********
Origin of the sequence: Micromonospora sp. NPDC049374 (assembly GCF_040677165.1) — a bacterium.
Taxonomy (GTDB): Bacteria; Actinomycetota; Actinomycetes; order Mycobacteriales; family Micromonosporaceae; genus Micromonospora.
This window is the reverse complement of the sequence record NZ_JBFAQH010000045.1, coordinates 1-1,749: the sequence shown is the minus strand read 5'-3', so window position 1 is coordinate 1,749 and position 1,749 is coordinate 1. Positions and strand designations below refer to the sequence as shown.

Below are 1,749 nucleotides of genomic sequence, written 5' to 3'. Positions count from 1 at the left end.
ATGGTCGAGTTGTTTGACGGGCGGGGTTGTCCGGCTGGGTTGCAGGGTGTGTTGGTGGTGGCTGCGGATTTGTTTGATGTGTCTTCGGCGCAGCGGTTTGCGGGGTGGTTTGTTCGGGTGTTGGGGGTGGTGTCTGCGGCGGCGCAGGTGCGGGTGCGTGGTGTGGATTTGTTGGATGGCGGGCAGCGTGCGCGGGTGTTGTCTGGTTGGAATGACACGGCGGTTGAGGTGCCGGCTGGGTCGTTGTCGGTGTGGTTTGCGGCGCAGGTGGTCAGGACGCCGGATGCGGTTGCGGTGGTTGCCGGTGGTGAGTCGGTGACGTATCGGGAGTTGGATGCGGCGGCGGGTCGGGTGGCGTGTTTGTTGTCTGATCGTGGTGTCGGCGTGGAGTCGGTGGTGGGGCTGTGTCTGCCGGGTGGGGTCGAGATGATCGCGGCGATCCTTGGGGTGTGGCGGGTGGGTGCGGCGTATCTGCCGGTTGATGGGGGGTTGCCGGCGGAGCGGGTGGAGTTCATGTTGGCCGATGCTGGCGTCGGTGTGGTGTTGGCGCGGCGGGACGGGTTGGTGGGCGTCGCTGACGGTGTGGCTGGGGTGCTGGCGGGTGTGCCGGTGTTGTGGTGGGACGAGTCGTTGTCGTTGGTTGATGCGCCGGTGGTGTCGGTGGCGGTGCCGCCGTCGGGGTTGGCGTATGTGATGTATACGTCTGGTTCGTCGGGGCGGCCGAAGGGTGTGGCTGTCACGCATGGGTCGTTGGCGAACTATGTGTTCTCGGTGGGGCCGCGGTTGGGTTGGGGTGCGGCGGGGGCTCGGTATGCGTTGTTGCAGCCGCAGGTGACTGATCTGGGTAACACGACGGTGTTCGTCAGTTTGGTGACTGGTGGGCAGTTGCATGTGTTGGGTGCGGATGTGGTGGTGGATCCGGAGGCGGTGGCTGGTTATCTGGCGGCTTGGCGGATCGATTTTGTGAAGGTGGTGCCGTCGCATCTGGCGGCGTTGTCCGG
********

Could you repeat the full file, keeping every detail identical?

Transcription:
Origin of the sequence: Micromonospora sp. NPDC049374 (assembly GCF_040677165.1) — a bacterium.
Taxonomy (GTDB): Bacteria; Actinomycetota; Actinomycetes; order Mycobacteriales; family Micromonosporaceae; genus Micromonospora.
This window is the reverse complement of the sequence record NZ_JBFAQH010000045.1, coordinates 1-1,749: the sequence shown is the minus strand read 5'-3', so window position 1 is coordinate 1,749 and position 1,749 is coordinate 1. Positions and strand designations below refer to the sequence as shown.

Below are 1,749 nucleotides of genomic sequence, written 5' to 3'. Positions count from 1 at the left end.
ATGGTCGAGTTGTTTGACGGGCGGGGTTGTCCGGCTGGGTTGCAGGGTGTGTTGGTGGTGGCTGCGGATTTGTTTGATGTGTCTTCGGCGCAGCGGTTTGCGGGGTGGTTTGTTCGGGTGTTGGGGGTGGTGTCTGCGGCGGCGCAGGTGCGGGTGCGTGGTGTGGATTTGTTGGATGGCGGGCAGCGTGCGCGGGTGTTGTCTGGTTGGAATGACACGGCGGTTGAGGTGCCGGCTGGGTCGTTGTCGGTGTGGTTTGCGGCGCAGGTGGTCAGGACGCCGGATGCGGTTGCGGTGGTTGCCGGTGGTGAGTCGGTGACGTATCGGGAGTTGGATGCGGCGGCGGGTCGGGTGGCGTGTTTGTTGTCTGATCGTGGTGTCGGCGTGGAGTCGGTGGTGGGGCTGTGTCTGCCGGGTGGGGTCGAGATGATCGCGGCGATCCTTGGGGTGTGGCGGGTGGGTGCGGCGTATCTGCCGGTTGATGGGGGGTTGCCGGCGGAGCGGGTGGAGTTCATGTTGGCCGATGCTGGCGTCGGTGTGGTGTTGGCGCGGCGGGACGGGTTGGTGGGCGTCGCTGACGGTGTGGCTGGGGTGCTGGCGGGTGTGCCGGTGTTGTGGTGGGACGAGTCGTTGTCGTTGGTTGATGCGCCGGTGGTGTCGGTGGCGGTGCCGCCGTCGGGGTTGGCGTATGTGATGTATACGTCTGGTTCGTCGGGGCGGCCGAAGGGTGTGGCTGTCACGCATGGGTCGTTGGCGAACTATGTGTTCTCGGTGGGGCCGCGGTTGGGTTGGGGTGCGGCGGGGGCTCGGTATGCGTTGTTGCAGCCGCAGGTGACTGATCTGGGTAACACGACGGTGTTCGTCAGTTTGGTGACTGGTGGGCAGTTGCATGTGTTGGGTGCGGATGTGGTGGTGGATCCGGAGGCGGTGGCTGGTTATCTGGCGGCTTGGCGGATCGATTTTGTGAAGGTGGTGCCGTCGCATCTGGCGGCGTTGTCCGG